• Junipers (C 956)

    Junipers are among one of the toughest plants for the landscape. Their hardy nature and drought tolerance make them ideal choices for many of our southern landscapes.
    It is impossible to generalize about the growth habit of junipers as the species vary from low-growing ground cover types to larger conical-pyramidal forms. Foliage color varies from lustrous dark green, to light green, blue, silver-blue, yellow and many shades in between.
    There is no limit to the different uses of junipers in the landscape. They make excellent screens, hedges, windbreaks, ground covers, foundation plants and specimens. Published on Mar 31, 2017.

  • Key to Diseases of Oaks in the Landscape cover image Key to Diseases of Oaks in the Landscape (B 1286)

    This publication contains a guide to diseases of oak trees in the landscape. Published on Jul 30, 2014.

  • Landscape Plants for Georgia cover image Landscape Plants for Georgia (B 625)

    This publication includes a list of good plants for Georgia organized into various sizes and groups. The design qualities of plants—their form, size, color and texture—are emphasized according to the principles and requirements of good landscape design and plant maintenance. Hardiness and disease and insect resistant qualities are also considered. Published on Mar 31, 2017.

  • Native Plants for Georgia Part I: Trees, Shrubs and Woody Vines cover image Native Plants for Georgia Part I: Trees, Shrubs and Woody Vines (B 987)

    This publication focuses on native trees, shrubs and woody vines for Georgia. It is not our intent to describe all native species — just those available in the nursery trade and those that the authors feel have potential for nursery production and landscape use. Rare or endangered species are not described. Information on each plant is provided according to the following categories: Common Name(s)/Botanical Name/Family, Characteristics, Landscape Uses, Size, Zones and Habitat. Published on Aug 31, 2014.

  • Pecan Trees for the Home or Backyard Orchard cover image Pecan Trees for the Home or Backyard Orchard (B 1348)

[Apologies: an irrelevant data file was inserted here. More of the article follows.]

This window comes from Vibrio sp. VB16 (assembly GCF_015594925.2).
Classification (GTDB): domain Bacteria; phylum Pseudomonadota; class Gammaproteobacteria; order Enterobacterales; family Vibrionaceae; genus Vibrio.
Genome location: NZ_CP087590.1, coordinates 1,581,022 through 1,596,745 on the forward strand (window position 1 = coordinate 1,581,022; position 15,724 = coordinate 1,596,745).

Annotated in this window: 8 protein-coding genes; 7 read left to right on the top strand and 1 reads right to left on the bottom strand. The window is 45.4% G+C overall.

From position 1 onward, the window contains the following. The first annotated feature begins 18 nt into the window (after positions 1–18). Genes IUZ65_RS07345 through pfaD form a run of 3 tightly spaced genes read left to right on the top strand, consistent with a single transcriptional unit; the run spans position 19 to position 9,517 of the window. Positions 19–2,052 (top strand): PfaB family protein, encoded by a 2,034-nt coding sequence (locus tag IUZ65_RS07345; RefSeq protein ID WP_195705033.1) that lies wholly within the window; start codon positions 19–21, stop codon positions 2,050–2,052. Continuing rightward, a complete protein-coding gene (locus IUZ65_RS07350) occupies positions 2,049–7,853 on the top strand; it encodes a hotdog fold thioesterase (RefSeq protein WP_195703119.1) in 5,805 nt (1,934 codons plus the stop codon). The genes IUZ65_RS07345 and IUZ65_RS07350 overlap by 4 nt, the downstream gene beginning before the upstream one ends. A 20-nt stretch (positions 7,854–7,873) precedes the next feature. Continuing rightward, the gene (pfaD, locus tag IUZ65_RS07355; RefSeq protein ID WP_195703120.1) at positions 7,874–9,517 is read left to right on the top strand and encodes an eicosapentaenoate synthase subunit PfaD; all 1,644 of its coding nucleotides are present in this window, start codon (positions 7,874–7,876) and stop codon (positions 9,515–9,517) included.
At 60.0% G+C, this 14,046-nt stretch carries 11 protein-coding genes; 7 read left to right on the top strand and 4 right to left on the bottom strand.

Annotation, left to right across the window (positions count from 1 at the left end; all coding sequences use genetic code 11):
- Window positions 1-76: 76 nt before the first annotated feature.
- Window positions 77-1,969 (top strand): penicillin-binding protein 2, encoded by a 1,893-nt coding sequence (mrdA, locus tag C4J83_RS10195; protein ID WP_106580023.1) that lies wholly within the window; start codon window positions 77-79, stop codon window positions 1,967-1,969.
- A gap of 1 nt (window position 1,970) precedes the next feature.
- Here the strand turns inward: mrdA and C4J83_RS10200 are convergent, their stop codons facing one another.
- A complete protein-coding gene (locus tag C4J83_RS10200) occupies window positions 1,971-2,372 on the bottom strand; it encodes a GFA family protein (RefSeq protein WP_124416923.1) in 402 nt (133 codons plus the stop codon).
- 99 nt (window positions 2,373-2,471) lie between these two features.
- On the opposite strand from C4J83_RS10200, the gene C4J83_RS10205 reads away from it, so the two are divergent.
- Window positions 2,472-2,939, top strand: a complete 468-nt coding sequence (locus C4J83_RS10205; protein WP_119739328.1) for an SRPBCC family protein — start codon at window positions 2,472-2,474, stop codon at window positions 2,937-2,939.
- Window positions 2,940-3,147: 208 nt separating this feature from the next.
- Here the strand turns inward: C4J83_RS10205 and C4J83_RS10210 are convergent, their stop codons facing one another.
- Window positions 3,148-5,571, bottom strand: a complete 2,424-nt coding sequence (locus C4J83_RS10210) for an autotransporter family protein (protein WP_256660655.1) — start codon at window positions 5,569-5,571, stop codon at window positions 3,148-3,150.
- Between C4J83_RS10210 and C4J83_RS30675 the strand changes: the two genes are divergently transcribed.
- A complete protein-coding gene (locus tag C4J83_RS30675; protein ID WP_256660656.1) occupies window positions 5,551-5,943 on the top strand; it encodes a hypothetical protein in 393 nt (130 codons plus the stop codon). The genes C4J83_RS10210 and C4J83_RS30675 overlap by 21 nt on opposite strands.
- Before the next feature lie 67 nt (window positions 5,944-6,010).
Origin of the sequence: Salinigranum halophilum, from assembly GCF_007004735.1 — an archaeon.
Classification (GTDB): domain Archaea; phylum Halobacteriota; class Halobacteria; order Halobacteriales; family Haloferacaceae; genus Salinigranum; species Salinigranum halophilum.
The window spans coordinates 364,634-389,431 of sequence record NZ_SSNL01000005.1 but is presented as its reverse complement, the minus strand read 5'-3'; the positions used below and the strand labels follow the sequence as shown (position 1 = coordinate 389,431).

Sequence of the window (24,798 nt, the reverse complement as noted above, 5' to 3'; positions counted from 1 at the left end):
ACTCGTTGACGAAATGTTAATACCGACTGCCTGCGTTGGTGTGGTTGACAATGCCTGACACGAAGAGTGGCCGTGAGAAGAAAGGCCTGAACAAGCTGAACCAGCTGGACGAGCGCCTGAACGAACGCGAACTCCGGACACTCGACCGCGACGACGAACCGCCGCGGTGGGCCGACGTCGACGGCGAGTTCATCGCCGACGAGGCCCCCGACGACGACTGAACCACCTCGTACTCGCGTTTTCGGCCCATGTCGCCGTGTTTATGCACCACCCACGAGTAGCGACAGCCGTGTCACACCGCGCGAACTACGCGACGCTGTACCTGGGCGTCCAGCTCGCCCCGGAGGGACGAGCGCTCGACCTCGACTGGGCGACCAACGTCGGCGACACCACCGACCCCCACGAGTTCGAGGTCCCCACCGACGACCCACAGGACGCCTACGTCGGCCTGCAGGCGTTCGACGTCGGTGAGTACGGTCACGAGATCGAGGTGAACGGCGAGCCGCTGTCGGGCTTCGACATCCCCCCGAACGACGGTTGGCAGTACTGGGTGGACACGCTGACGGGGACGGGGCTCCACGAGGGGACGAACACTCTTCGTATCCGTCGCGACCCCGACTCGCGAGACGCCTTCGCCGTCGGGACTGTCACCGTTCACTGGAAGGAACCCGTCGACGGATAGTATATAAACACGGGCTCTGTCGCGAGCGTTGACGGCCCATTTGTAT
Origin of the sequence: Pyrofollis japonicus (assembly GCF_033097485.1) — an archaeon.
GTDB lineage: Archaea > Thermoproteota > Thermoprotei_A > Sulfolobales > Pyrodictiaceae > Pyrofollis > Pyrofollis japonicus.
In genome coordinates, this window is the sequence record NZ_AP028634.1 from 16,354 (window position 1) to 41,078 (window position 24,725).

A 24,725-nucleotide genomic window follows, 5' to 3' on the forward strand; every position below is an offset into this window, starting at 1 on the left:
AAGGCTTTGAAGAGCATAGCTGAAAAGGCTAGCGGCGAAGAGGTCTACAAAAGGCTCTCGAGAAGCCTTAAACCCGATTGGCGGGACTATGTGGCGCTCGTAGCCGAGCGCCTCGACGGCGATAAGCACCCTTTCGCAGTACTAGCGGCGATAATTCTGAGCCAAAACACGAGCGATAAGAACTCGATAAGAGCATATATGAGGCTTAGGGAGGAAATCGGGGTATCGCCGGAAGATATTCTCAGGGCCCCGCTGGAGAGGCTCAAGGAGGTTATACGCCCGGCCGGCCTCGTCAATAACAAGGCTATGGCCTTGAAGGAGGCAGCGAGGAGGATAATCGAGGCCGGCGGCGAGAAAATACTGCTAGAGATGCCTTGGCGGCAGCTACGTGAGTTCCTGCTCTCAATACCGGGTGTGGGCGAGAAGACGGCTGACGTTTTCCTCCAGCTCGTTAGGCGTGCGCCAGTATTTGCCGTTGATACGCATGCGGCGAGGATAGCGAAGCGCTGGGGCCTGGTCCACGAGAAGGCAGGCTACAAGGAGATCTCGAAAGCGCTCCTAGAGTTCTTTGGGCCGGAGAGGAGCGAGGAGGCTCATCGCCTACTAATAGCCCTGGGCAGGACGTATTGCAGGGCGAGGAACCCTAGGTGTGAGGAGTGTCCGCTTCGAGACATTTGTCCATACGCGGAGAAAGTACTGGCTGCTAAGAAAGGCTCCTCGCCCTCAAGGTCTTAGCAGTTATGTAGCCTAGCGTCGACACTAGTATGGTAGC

Pecan trees are commonly found surrounding both urban and rural dwellings throughout Georgia. They can enhance the environment and provide additional income from the sale of nuts. This publication contains comprehensive information about pecan trees for the home or backyard orchard. Published on Nov 30, 2015.

  • Planting Your Bare-Root Fruit Tree (C 1061)

    Many fruit trees are purchased as bare-root trees. A bare-root tree is a dormant tree that has no soil or planting medium around the roots. Here are some tips on storing, planting, and caring for your bare-root fruit tree. Published on Dec 31, 2014.

  • Pruning Ornamental Plants in the Landscape (B 961)

    This publication provides guidelines for proper pruning that may help assure healthy vigorous plants and lasting landscape beauty. First, we'll discuss the three basic Ts for successful pruning: tools, technique and timing. Then we'll examine the pruning requirements of specific ornamental plants in the home landscape. Published on Feb 28, 2015.

  • Selecting Salt-Tolerant Native Trees for the Georgia Coast (B 1477)

    This publication explains the different sources of salt in the soil, the effects of high salt and salinity in plants, measurements of salinity in soils and water, and a list of salt-tolerant native trees alongside their ability to withstand high salinity.

    The information in this bulletin was requested by the green industry, county faculty, and the public. Published on May 31, 2017.

  • Shade Trees for Georgia (C 1013)

    Shade trees are a staple of Southern landscapes and include a variety of species, forms and seasonal appeal. In the Southeastern U.S., shade trees are used most often to provide relief from the summer sun and heat. Additionally, shade trees can be utilized to channel summer breezes to desired locations, add monetary value to a property, define outdoor spaces, and improve landscape sustainability by reducing soil erosion, decreasing storm water flows, increasing rainwater infiltration and increasing wildlife habitat.The information in this publication will assist homeowners in making informed decisions when selecting fast growing shade trees for urban and suburban environments. Published on Jan 31, 2015.

  • Shade and Street Tree Care (B 1031)

    With proper care, trees can be valuable commodities around our homes, communities and urban landscapes. Providing care requires understanding tree biology, or how and why trees function. Trees constantly interact with the environment, including changes in soil, light, temperature, moisture, competitors and pests. Humans can produce additional stress by altering environments, but with proper care and maintenance trees can survive and thrive in your landscape. Published on Jul 31, 2014.

  • Tree Ownership and Responsibility (C 1099)

    This publication discusses the ownership, responsibility, and liability of trees. It presents common situations in which a neighbor's trees encroach on another's property and suggests ways to resolve related conflicts. Published on Oct 31, 2016.

  • Tree Planting Details (C 989)

    This publication contains information about planting trees and shrubs, and includes AutoCAD files, .jpg images and .pdf files with instructions and images. Published on May 31, 2017.

Unavailable Publications

The following publications are under review and are not currently available. Contact the author(s) or publications editors for more information.